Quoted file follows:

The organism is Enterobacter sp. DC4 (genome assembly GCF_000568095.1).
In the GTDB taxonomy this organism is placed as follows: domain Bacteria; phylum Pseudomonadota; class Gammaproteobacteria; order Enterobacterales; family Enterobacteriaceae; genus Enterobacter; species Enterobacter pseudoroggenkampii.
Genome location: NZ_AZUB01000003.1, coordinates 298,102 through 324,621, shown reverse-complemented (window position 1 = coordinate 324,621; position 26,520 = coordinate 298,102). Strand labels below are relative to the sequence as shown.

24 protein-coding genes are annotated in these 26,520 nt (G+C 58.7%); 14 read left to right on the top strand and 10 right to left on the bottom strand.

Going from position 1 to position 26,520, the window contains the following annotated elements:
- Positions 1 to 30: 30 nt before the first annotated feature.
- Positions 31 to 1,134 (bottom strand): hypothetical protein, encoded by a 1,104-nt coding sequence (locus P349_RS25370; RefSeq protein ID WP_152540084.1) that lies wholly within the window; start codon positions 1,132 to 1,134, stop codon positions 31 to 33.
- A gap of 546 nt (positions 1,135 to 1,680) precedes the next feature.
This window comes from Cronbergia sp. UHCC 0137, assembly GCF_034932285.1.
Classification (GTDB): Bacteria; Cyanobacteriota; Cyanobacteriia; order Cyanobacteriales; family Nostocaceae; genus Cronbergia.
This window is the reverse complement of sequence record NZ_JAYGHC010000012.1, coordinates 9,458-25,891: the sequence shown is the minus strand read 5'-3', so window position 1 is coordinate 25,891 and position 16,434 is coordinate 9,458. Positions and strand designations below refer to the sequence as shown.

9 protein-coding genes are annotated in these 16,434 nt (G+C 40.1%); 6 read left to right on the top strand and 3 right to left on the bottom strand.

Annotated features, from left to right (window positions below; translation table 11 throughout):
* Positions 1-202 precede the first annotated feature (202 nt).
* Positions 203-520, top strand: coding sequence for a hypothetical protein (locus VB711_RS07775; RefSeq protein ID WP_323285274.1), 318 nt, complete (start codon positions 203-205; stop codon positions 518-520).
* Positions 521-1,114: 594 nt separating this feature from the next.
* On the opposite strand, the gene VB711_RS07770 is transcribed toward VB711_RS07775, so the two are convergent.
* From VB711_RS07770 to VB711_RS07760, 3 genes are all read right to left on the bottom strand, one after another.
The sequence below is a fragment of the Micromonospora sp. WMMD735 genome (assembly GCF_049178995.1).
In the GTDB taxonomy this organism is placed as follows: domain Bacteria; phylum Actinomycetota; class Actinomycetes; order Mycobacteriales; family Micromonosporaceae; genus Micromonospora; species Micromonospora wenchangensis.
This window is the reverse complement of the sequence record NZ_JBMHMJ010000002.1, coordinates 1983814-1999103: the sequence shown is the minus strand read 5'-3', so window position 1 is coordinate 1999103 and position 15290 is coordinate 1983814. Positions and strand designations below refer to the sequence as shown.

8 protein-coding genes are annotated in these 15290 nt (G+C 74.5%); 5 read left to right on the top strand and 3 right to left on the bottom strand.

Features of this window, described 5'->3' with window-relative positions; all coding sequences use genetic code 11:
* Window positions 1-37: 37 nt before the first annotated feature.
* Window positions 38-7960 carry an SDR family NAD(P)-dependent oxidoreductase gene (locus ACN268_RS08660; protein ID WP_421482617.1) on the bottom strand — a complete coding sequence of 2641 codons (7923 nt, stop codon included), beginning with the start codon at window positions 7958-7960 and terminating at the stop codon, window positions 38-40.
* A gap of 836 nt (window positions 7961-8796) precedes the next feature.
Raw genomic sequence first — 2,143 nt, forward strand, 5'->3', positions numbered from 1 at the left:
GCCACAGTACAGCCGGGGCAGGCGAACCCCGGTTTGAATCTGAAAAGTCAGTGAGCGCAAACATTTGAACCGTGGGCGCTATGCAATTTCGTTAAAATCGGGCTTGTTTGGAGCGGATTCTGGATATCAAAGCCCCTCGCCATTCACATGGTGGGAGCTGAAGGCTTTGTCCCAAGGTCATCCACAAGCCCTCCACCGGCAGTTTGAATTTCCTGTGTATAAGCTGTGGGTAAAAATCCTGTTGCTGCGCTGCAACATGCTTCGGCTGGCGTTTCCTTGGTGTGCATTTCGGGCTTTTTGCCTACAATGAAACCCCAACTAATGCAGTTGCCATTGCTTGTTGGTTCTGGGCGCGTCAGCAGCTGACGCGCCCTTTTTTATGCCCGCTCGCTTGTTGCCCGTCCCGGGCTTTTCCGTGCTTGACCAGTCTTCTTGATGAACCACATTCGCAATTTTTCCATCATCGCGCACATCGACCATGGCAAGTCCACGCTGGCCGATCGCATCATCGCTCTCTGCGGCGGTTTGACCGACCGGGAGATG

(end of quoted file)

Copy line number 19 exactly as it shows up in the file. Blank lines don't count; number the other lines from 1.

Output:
The sequence below is a fragment of the Micromonospora sp. WMMD735 genome (assembly GCF_049178995.1).